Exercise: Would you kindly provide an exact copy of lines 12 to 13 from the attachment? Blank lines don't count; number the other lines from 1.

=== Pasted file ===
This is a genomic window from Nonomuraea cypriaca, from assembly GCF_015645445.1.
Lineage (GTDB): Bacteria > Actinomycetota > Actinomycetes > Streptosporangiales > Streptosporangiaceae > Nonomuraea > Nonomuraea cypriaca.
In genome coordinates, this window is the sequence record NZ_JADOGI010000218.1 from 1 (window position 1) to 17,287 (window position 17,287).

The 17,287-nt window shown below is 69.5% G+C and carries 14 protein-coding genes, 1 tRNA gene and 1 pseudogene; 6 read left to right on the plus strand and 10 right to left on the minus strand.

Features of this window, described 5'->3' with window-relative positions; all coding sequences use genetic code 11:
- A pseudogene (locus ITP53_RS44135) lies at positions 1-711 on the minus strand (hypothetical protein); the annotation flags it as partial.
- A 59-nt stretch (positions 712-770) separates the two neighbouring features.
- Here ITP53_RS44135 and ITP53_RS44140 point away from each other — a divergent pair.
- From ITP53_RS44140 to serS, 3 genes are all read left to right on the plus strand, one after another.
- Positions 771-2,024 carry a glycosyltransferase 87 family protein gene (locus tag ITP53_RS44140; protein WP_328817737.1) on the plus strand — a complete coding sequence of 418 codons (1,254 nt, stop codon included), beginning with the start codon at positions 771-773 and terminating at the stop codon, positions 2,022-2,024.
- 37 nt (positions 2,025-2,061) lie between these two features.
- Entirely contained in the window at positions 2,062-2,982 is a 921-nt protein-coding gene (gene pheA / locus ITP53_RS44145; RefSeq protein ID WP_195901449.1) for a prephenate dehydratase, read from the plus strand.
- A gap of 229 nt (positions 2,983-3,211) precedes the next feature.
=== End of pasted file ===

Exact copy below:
- Entirely contained in the window at positions 2,062-2,982 is a 921-nt protein-coding gene (gene pheA / locus ITP53_RS44145; RefSeq protein ID WP_195901449.1) for a prephenate dehydratase, read from the plus strand.
- A gap of 229 nt (positions 2,983-3,211) precedes the next feature.